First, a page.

Diversity | Female CEOs face a greater risk of sacking, even when their firm is doing well

Female CEOs face a greater risk of sacking, even when their firm is doing well

Female CEOs are far more likely to be fired from their roles than their male counterparts, even when the firm they are leading is doing well – Pacific Standard reports.

This is according to a study from the University of Alabama, in which researchers searched through media reports to compile a database of CEOs who were dismissed between 2000 and 2014. "We classify a CEO departure as a dismissal when it is reported that the CEO is fired or forced out or resigns or leaves as a result of policy differences or pressure," the researchers explained.

The research reveals that 2,416 CEOs left their positions during that time, with classified 641 as dismissals. While women made up only about three per cent of the CEOs in the sample, they were dismissed at a higher rate than men, with five per cent getting fired compared to three per cent of their male peers.

"Female CEOs are approximately 45% more likely to be dismissed than male CEOs," the report stated. "Perhaps more importantly, we find that while the rate of male and female CEO dismissal is similar when the firm is performing poorly, female CEOs are significantly more likely to be dismissed than male CEOs when the firm is performing well."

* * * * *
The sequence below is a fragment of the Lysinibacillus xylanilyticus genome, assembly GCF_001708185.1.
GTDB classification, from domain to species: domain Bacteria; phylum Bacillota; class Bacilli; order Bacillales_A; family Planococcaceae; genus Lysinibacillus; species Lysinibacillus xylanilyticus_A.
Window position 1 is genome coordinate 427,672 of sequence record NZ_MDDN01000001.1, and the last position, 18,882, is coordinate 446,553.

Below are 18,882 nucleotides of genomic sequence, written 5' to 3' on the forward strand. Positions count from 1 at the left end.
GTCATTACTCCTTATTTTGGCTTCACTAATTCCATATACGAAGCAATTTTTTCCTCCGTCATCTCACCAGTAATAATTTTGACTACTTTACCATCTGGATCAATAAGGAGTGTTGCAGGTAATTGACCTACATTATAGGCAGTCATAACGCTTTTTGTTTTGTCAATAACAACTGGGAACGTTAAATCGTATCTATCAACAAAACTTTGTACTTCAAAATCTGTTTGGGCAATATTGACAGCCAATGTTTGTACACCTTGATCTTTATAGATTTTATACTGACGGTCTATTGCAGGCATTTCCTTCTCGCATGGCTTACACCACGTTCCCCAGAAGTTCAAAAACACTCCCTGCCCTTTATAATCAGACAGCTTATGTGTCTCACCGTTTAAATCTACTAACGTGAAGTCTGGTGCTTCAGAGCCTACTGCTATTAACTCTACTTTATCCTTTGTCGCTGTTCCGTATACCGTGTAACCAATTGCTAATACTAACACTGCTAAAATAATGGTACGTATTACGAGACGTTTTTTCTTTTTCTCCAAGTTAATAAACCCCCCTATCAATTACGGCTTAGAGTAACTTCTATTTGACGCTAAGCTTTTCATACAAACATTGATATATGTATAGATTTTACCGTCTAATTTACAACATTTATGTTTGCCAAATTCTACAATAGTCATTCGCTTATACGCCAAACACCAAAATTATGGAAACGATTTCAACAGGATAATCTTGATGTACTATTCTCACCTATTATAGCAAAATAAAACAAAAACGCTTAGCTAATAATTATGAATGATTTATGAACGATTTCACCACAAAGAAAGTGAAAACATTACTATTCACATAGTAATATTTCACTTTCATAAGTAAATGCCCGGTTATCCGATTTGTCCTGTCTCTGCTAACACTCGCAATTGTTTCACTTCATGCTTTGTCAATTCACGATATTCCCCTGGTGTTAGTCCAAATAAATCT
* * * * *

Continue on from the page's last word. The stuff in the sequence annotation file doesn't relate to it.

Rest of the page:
The well-known theory of the ‘glass cliff’ suggests women are more likely to be appointed to a leadership role when a company is in a crisis or when the chance of failure is high – but this research suggests that even when success is achieved, women are still more likely to be dismissed.

"Minorities such as female CEOs often experience enhanced visibility and attention, exaggerated stereotypes, and heightened monitoring and scrutiny," the study authors noted, adding:

"cultural stereotypes associating leadership with masculinity can undermine evaluations of women's competence and ability to lead."

Fast Company reports that other researchers have noted similar phenomenon which also encompasses BAME people. Researchers from Utah State University analysed all CEO transitions in Fortune 500 companies over a 15‐year period with an eye toward the leadership tenure of women and racial and ethnic minority CEOs.

“Consistent with the theory of the glass cliff, we find that occupational minorities—defined as white women and men and women of colour—are more likely than white men to be promoted to CEO of weakly performing firms,” they wrote.

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